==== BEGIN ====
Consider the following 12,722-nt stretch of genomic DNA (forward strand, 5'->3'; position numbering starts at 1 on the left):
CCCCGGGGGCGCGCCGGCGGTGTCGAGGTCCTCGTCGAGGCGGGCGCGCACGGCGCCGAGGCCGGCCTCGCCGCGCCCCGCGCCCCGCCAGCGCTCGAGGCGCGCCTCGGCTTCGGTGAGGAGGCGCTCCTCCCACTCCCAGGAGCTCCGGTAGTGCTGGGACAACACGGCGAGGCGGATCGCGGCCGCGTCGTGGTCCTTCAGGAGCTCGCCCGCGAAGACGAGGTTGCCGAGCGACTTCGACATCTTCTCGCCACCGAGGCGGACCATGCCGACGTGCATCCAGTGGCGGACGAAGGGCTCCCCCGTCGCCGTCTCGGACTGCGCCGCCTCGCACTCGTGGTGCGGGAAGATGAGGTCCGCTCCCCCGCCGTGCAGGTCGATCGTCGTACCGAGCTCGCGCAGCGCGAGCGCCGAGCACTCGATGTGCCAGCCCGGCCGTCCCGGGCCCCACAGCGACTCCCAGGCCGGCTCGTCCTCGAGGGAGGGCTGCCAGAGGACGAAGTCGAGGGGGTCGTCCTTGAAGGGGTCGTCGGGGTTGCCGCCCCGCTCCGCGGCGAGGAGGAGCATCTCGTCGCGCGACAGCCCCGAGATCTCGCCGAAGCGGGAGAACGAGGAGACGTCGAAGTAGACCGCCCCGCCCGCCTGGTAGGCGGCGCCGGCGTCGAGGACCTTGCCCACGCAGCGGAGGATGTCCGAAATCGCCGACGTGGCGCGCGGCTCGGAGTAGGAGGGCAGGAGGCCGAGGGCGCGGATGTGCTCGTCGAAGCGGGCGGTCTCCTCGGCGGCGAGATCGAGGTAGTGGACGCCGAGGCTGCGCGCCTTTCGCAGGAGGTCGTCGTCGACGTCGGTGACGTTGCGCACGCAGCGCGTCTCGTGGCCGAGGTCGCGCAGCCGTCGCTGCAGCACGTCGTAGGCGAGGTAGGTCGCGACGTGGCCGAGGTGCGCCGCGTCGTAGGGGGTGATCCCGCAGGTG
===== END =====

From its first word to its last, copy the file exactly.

Consider the following 12,722-nt stretch of genomic DNA (forward strand, 5'->3'; position numbering starts at 1 on the left):
CCCCGGGGGCGCGCCGGCGGTGTCGAGGTCCTCGTCGAGGCGGGCGCGCACGGCGCCGAGGCCGGCCTCGCCGCGCCCCGCGCCCCGCCAGCGCTCGAGGCGCGCCTCGGCTTCGGTGAGGAGGCGCTCCTCCCACTCCCAGGAGCTCCGGTAGTGCTGGGACAACACGGCGAGGCGGATCGCGGCCGCGTCGTGGTCCTTCAGGAGCTCGCCCGCGAAGACGAGGTTGCCGAGCGACTTCGACATCTTCTCGCCACCGAGGCGGACCATGCCGACGTGCATCCAGTGGCGGACGAAGGGCTCCCCCGTCGCCGTCTCGGACTGCGCCGCCTCGCACTCGTGGTGCGGGAAGATGAGGTCCGCTCCCCCGCCGTGCAGGTCGATCGTCGTACCGAGCTCGCGCAGCGCGAGCGCCGAGCACTCGATGTGCCAGCCCGGCCGTCCCGGGCCCCACAGCGACTCCCAGGCCGGCTCGTCCTCGAGGGAGGGCTGCCAGAGGACGAAGTCGAGGGGGTCGTCCTTGAAGGGGTCGTCGGGGTTGCCGCCCCGCTCCGCGGCGAGGAGGAGCATCTCGTCGCGCGACAGCCCCGAGATCTCGCCGAAGCGGGAGAACGAGGAGACGTCGAAGTAGACCGCCCCGCCCGCCTGGTAGGCGGCGCCGGCGTCGAGGACCTTGCCCACGCAGCGGAGGATGTCCGAAATCGCCGACGTGGCGCGCGGCTCGGAGTAGGAGGGCAGGAGGCCGAGGGCGCGGATGTGCTCGTCGAAGCGGGCGGTCTCCTCGGCGGCGAGATCGAGGTAGTGGACGCCGAGGCTGCGCGCCTTTCGCAGGAGGTCGTCGTCGACGTCGGTGACGTTGCGCACGCAGCGCGTCTCGTGGCCGAGGTCGCGCAGCCGTCGCTGCAGCACGTCGTAGGCGAGGTAGGTCGCGACGTGGCCGAGGTGCGCCGCGTCGTAGGGGGTGATCCCGCAGGTG